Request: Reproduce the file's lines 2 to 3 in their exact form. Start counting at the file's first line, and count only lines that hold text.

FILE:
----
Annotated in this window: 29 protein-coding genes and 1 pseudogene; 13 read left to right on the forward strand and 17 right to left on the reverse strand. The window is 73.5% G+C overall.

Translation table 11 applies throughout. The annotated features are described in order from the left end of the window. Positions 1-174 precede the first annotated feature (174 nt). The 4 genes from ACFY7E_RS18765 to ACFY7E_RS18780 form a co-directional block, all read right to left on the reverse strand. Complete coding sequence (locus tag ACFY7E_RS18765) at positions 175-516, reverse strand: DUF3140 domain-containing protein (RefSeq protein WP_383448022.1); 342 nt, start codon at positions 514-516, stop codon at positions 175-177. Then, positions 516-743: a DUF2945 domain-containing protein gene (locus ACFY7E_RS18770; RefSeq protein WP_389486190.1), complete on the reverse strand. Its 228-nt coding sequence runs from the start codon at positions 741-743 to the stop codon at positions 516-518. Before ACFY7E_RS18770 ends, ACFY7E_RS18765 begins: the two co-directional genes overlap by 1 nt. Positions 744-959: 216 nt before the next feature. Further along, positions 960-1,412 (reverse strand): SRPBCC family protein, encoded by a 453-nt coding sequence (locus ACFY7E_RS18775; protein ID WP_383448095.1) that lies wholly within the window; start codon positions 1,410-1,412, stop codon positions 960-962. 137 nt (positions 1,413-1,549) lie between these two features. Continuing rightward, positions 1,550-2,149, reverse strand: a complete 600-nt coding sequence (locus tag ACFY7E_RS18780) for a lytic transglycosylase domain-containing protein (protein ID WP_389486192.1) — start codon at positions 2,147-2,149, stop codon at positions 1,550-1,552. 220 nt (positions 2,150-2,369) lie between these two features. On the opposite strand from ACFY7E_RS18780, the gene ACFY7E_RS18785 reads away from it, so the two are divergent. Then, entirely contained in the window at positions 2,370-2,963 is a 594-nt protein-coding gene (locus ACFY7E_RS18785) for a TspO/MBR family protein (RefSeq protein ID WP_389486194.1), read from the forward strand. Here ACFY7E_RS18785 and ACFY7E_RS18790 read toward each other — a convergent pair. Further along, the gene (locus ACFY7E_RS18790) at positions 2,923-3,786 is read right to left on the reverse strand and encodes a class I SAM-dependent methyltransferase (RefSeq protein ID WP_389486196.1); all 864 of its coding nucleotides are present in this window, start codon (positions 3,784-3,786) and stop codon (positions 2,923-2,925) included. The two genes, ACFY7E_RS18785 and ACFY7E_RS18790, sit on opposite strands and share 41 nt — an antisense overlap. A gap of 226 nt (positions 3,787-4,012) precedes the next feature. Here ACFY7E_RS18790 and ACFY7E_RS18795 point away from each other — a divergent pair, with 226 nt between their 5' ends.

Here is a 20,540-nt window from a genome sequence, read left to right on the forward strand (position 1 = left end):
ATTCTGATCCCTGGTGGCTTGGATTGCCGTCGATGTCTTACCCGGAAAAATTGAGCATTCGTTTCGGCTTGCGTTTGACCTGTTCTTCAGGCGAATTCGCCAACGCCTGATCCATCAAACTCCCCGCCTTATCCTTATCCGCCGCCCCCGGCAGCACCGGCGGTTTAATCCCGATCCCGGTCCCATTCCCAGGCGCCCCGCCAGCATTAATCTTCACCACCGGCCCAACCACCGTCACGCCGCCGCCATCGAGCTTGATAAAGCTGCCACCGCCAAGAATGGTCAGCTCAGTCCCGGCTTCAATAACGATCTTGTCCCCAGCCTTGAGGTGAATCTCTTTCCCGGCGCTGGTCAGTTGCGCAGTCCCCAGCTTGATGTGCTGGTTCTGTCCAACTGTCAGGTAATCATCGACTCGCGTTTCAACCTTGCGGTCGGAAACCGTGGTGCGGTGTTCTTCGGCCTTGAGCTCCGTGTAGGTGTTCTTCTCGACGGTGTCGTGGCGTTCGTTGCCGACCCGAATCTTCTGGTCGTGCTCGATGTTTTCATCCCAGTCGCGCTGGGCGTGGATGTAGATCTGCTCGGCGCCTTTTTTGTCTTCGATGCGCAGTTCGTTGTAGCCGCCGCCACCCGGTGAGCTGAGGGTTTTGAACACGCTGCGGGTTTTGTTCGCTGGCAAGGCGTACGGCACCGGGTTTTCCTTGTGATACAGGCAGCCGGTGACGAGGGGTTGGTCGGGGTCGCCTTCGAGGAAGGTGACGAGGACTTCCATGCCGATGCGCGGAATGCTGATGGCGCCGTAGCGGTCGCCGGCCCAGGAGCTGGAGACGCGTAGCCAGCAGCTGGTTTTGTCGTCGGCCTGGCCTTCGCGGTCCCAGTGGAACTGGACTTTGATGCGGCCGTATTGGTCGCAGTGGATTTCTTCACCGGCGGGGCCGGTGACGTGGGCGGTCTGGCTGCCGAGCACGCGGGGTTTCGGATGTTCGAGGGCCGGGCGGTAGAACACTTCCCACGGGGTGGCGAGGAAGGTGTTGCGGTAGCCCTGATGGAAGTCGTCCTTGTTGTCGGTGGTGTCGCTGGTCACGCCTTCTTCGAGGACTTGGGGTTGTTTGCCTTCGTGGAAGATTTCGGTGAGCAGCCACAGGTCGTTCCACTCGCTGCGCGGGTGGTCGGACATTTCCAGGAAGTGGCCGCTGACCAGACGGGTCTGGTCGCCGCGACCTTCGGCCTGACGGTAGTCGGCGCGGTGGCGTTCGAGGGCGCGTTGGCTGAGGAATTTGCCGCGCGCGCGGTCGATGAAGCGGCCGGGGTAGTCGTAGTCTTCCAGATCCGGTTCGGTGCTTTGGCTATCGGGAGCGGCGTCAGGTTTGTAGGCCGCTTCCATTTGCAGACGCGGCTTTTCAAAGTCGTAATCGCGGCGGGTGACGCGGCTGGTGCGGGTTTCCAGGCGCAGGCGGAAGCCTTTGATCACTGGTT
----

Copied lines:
Translation table 11 applies throughout. The annotated features are described in order from the left end of the window. Positions 1-174 precede the first annotated feature (174 nt). The 4 genes from ACFY7E_RS18765 to ACFY7E_RS18780 form a co-directional block, all read right to left on the reverse strand. Complete coding sequence (locus tag ACFY7E_RS18765) at positions 175-516, reverse strand: DUF3140 domain-containing protein (RefSeq protein WP_383448022.1); 342 nt, start codon at positions 514-516, stop codon at positions 175-177. Then, positions 516-743: a DUF2945 domain-containing protein gene (locus ACFY7E_RS18770; RefSeq protein WP_389486190.1), complete on the reverse strand. Its 228-nt coding sequence runs from the start codon at positions 741-743 to the stop codon at positions 516-518. Before ACFY7E_RS18770 ends, ACFY7E_RS18765 begins: the two co-directional genes overlap by 1 nt. Positions 744-959: 216 nt before the next feature. Further along, positions 960-1,412 (reverse strand): SRPBCC family protein, encoded by a 453-nt coding sequence (locus ACFY7E_RS18775; protein ID WP_383448095.1) that lies wholly within the window; start codon positions 1,410-1,412, stop codon positions 960-962. 137 nt (positions 1,413-1,549) lie between these two features. Continuing rightward, positions 1,550-2,149, reverse strand: a complete 600-nt coding sequence (locus tag ACFY7E_RS18780) for a lytic transglycosylase domain-containing protein (protein ID WP_389486192.1) — start codon at positions 2,147-2,149, stop codon at positions 1,550-1,552. 220 nt (positions 2,150-2,369) lie between these two features. On the opposite strand from ACFY7E_RS18780, the gene ACFY7E_RS18785 reads away from it, so the two are divergent. Then, entirely contained in the window at positions 2,370-2,963 is a 594-nt protein-coding gene (locus ACFY7E_RS18785) for a TspO/MBR family protein (RefSeq protein ID WP_389486194.1), read from the forward strand. Here ACFY7E_RS18785 and ACFY7E_RS18790 read toward each other — a convergent pair. Further along, the gene (locus ACFY7E_RS18790) at positions 2,923-3,786 is read right to left on the reverse strand and encodes a class I SAM-dependent methyltransferase (RefSeq protein ID WP_389486196.1); all 864 of its coding nucleotides are present in this window, start codon (positions 3,784-3,786) and stop codon (positions 2,923-2,925) included. The two genes, ACFY7E_RS18785 and ACFY7E_RS18790, sit on opposite strands and share 41 nt — an antisense overlap. A gap of 226 nt (positions 3,787-4,012) precedes the next feature. Here ACFY7E_RS18790 and ACFY7E_RS18795 point away from each other — a divergent pair, with 226 nt between their 5' ends.

Here is a 20,540-nt window from a genome sequence, read left to right on the forward strand (position 1 = left end):